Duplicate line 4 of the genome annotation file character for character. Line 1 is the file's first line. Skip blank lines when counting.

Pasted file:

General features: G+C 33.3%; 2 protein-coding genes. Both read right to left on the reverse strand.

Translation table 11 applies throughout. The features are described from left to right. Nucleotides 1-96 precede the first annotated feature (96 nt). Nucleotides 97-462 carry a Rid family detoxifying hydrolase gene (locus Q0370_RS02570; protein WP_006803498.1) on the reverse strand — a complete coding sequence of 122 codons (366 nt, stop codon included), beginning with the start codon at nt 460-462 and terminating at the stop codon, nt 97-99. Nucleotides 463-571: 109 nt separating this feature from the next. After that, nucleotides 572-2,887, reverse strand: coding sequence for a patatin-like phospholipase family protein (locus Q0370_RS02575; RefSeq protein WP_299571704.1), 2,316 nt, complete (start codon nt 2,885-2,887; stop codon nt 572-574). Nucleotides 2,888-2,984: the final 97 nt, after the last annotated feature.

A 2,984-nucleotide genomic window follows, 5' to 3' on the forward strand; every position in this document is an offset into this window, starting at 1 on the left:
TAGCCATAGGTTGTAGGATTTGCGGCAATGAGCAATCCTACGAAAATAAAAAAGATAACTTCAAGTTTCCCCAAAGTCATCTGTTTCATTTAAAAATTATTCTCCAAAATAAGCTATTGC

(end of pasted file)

TAGCCATAGGTTGTAGGATTTGCGGCAATGAGCAATCCTACGAAAATAAAAAAGATAACTTCAAGTTTCCCCAAAGTCATCTGTTTCATTTAAAAATTATTCTCCAAAATAAGCTATTGC